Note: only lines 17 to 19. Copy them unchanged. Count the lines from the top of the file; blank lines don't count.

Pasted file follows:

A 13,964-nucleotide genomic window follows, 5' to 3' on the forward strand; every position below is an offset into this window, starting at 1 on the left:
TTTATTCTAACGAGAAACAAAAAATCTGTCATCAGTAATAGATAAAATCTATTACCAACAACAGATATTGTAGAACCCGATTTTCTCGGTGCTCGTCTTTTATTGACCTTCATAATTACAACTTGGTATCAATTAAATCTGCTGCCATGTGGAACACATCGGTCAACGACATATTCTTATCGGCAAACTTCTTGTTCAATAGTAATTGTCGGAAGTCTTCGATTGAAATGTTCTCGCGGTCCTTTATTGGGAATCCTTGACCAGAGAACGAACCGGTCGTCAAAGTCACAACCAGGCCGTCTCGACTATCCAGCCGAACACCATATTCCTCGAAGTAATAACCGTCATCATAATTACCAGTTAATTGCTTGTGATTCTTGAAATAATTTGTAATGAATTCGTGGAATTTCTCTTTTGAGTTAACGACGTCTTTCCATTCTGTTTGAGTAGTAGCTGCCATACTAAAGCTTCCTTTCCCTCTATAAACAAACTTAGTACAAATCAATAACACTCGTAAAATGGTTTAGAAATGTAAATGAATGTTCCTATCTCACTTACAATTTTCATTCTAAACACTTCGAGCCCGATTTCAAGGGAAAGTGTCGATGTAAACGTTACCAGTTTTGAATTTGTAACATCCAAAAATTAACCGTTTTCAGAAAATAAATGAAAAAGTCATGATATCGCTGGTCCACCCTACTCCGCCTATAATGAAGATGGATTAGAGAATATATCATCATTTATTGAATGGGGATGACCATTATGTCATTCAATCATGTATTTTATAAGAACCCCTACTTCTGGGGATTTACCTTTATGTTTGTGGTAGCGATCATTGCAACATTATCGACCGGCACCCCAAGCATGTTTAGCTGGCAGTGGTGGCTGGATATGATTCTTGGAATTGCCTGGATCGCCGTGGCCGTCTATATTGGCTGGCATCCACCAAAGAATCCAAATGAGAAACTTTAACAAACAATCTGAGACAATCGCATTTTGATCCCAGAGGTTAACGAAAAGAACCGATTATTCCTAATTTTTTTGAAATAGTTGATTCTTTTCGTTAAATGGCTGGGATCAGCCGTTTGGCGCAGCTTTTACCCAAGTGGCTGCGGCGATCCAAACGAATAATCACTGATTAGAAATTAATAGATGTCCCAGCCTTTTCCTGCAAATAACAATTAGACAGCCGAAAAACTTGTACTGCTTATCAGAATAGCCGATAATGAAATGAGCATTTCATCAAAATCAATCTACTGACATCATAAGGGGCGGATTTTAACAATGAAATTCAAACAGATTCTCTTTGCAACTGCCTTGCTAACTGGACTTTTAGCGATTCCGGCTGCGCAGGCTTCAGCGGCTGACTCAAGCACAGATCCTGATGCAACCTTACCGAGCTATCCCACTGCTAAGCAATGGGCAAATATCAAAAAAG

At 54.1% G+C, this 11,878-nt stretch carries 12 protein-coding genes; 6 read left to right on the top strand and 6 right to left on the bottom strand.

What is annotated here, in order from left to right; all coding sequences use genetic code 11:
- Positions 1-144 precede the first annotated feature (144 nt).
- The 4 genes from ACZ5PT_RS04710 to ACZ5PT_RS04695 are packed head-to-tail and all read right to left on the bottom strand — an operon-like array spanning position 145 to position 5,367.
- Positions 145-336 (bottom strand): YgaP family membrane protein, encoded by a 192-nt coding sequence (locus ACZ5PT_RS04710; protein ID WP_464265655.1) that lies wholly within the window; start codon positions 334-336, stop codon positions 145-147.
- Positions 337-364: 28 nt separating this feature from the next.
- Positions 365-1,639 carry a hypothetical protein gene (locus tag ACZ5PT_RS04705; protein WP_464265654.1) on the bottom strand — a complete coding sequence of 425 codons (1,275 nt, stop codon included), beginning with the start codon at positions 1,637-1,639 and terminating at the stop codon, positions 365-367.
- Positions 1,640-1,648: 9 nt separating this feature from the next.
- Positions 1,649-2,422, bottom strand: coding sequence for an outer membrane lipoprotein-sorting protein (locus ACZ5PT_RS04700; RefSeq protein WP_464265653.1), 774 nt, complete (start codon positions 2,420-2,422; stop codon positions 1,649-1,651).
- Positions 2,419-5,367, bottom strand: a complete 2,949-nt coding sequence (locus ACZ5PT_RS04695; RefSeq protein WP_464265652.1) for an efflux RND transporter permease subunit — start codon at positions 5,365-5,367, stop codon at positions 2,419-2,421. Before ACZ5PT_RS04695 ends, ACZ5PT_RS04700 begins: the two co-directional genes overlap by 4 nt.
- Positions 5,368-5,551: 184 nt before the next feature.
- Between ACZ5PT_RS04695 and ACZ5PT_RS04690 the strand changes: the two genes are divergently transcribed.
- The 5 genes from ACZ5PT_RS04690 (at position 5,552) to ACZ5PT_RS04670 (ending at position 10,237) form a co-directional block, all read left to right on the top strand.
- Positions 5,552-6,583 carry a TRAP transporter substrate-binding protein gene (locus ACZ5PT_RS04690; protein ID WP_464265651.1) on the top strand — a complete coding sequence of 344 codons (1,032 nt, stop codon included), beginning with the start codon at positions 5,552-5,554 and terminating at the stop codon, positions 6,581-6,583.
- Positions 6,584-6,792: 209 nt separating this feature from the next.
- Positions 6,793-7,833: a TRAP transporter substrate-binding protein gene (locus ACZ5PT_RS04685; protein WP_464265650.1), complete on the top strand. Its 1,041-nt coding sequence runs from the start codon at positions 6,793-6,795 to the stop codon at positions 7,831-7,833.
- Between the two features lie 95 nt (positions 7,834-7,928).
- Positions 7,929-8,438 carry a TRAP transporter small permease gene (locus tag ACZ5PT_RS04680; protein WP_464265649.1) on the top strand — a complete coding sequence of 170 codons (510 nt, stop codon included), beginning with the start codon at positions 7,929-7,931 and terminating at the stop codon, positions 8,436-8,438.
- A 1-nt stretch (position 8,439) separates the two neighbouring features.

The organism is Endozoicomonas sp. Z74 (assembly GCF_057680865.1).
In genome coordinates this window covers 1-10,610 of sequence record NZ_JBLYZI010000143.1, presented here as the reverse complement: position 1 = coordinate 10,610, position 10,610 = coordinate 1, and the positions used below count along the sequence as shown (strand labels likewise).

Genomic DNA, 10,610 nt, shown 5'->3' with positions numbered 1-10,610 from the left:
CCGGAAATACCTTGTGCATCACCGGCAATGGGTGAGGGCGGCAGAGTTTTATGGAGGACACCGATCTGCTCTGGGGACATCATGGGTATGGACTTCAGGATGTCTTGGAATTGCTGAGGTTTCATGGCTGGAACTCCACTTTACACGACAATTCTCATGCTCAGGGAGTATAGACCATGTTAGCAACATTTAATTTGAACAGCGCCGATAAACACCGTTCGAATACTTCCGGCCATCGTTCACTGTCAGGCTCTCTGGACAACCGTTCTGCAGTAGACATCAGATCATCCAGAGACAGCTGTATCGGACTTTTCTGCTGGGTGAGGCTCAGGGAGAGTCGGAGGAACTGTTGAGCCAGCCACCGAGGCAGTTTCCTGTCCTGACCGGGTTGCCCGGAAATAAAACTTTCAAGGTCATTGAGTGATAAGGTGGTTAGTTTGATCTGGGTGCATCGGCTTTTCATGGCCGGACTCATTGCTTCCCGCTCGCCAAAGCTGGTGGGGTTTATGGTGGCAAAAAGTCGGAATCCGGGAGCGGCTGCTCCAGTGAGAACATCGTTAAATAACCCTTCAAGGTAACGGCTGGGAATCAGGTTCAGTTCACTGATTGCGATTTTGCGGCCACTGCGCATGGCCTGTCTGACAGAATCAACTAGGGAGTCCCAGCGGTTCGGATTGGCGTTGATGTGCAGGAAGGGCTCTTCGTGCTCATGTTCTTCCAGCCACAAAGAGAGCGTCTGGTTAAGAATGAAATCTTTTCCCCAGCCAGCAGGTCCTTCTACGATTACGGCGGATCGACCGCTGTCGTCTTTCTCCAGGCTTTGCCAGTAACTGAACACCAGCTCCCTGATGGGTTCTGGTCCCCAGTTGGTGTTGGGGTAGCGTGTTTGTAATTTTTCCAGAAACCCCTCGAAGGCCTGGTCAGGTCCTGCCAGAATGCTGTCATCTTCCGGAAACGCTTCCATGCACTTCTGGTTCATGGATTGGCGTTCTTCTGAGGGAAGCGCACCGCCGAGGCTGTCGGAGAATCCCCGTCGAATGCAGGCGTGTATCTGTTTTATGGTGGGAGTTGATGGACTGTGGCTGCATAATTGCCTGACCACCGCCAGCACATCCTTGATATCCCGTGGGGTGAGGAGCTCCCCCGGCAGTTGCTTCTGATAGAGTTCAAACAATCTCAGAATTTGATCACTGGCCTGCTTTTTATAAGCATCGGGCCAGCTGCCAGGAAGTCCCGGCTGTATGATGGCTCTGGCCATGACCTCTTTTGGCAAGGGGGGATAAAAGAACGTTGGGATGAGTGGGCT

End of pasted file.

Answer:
- Positions 6,584-6,792: 209 nt separating this feature from the next.
- Positions 6,793-7,833: a TRAP transporter substrate-binding protein gene (locus ACZ5PT_RS04685; protein WP_464265650.1), complete on the top strand. Its 1,041-nt coding sequence runs from the start codon at positions 6,793-6,795 to the stop codon at positions 7,831-7,833.
- Between the two features lie 95 nt (positions 7,834-7,928).